When it’s Hard to Settle Down

January 17, 2017

When the mind has trouble settling down with the breath, you want to check to see whether the problem is with the mind or with the breath—or with your perceptions of the mind or of the breath.

The first problem, the mind: Sometimes you have lots of issues that are unresolved, and simply putting them aside and trying to focus on the breath is not enough to get past them. You have to think them through. This means thinking about them in a way that’s not your usual way of thinking about them, because your usual way of thinking about them is what’s causing the problem. And you can’t just say, “Well, I’ll stop thinking altogether and that’ll solve the problem.” You have to first think in a way that’s going to take some of the burdens off your heart. Then you can settle down.

When I first went to stay with Ajaan Fuang, I found a lot of issues from my family life and childhood, college years, whatever, coming up in my meditation. With some of them, I could talk them over with him. Some of them he just thought were very strange. I began to realize that if he got that strange look in his eye when I’d tell him about one of my problems, this was a very American problem and I’d have to work through it myself. But I noticed that when he was dealing with the problems that he was familiar with, the solution was always to think about them from a new angle, based on a combination of understanding kamma and understanding goodwill.

The fact of kamma doesn’t mean that people suffer because they deserve to suffer. That’s not the right understanding of kamma at all. Kamma means basically that people have lots of actions in their personal history, good and bad. It’s like having a field filled with seeds. Some of the seeds have been buried there for a long time and they’re not going to sprout for a long time. Others are ready to sprout at the slightest provocation. What you see at any one moment are the seeds that are sprouting—and particularly, the ones that you’re watering with your own attention, your own interest in them, whether they’re good or bad. So the fact that something bad is sprouting right now doesn’t mean that everything in the field is bad. It’s simply the current crop. And how do you make sure that there are good seeds in there? Well, you plant them.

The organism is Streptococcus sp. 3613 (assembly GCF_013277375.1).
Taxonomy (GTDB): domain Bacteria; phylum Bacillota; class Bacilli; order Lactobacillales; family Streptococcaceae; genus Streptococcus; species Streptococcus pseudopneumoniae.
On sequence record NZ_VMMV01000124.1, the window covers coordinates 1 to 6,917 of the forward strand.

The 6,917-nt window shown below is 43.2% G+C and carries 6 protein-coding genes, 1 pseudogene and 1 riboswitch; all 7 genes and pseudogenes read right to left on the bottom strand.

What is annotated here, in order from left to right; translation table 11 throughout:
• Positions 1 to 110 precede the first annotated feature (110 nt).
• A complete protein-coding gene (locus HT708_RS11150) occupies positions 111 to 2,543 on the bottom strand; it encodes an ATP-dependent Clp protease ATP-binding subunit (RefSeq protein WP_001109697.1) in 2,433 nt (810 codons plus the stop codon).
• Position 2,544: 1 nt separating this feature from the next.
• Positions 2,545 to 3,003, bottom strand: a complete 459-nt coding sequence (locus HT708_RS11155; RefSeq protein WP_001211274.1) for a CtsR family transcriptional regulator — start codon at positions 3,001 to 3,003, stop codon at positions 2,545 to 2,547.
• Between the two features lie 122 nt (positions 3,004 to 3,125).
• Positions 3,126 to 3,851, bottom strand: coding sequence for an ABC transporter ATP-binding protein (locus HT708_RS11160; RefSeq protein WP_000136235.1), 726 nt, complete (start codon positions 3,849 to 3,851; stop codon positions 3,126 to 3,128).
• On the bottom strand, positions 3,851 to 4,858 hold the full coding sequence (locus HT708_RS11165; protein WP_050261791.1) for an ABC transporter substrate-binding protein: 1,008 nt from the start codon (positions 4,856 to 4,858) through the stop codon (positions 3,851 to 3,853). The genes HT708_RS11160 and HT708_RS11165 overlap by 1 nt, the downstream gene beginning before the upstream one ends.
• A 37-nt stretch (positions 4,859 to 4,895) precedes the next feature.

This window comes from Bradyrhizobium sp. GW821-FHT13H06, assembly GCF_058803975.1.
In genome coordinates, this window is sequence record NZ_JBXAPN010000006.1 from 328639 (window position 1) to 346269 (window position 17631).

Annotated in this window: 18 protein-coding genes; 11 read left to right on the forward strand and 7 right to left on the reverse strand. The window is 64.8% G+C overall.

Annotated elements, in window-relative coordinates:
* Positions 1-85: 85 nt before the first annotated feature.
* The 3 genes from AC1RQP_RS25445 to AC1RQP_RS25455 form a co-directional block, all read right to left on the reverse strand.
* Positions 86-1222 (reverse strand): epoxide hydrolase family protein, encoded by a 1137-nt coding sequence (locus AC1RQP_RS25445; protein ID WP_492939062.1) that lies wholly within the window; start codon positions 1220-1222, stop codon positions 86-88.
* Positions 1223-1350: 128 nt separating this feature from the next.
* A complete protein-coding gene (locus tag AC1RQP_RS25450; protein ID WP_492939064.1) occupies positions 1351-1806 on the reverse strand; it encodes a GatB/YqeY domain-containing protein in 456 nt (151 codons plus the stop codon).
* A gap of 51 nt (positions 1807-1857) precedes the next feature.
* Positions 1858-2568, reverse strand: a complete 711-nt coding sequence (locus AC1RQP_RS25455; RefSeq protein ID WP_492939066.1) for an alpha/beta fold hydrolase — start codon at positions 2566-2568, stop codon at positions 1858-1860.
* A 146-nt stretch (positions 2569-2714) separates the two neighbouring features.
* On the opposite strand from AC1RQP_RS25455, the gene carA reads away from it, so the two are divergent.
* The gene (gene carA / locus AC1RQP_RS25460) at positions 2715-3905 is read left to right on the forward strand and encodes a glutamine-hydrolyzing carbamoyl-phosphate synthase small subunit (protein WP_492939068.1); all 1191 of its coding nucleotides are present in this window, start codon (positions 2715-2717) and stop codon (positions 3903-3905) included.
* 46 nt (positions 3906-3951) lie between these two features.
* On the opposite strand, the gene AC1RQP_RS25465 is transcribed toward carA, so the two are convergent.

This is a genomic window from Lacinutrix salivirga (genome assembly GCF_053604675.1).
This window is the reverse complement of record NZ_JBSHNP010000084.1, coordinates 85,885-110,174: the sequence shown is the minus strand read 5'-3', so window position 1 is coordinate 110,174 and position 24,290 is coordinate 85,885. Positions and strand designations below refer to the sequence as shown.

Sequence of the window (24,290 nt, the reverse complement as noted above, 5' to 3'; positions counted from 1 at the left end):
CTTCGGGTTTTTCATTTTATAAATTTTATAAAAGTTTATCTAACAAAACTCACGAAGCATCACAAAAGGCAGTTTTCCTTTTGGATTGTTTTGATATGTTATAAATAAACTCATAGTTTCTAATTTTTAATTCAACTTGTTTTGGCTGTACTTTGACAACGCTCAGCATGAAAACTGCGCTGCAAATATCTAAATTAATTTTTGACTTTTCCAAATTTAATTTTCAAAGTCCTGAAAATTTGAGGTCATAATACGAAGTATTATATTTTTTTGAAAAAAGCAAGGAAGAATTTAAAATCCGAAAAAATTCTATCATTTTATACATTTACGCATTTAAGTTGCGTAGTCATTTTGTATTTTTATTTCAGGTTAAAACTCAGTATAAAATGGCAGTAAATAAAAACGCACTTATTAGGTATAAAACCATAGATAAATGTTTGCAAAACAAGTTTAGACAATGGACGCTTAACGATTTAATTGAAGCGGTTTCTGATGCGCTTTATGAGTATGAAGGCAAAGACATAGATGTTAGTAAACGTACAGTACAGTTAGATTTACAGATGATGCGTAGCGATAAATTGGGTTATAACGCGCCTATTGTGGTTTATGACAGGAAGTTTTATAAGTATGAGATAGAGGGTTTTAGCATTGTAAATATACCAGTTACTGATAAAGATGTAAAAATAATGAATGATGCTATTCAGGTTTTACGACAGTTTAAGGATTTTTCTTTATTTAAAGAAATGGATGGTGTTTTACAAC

That’s the other aspect of kamma that’s useful to think about if you find yourself trying to go back and straighten out everything in your past, trying to settle things as to who’s right, who’s wrong, where the blame can be assigned or whatever. From the point of view of kamma and rebirth, try thinking back, back, back through all those many lifetimes. There’s no starting point. There’s no way you could settle the scores. So you just have to say, “Well, it’s part of the human condition that we all have good and bad seeds in our background. Right now, though, you have the opportunity to plant some good seeds. And in planting the good seeds, you make it a lot easier for the mind to withstand the effects of the past bad seeds when they sprout.”

As the Buddha said, it’s like throwing a lump of salt into some water. If you have just a little cup of water, then you can’t drink the water because the lump of salt makes it too salty. But if you have a large river, and the water in the river is clean, then when you throw the lump of salt in, you can still drink the water. The large river here stands for a mind that’s trained—specifically, trained in the brahmaviharas: goodwill, compassion, empathetic joy, and equanimity—learning to extend these attitudes to all people, all beings, both for their benefit and for yours. For their benefit, sometimes you simply extend goodwill to other beings and they’ll feel it. There are other times when they won’t feel it, but at least the fact of having developed that attitude within yourself means you’re more likely to be trustworthy in your interactions with others.

And you make it an immeasurable quality of the mind. In other words, you don’t measure out your goodwill, saying, “I’m going to give this much to this person and this much to that person, and deny it to that person over there.” Give everything you’ve got to everybody. And it comes back as a kind of safety. As the Buddha said, this is your wealth as a meditator; this is your protection. It’s your gift to the whole world. You can make it specific, sending it to specific people you know are suffering, but you also want to be able to extend it to everybody.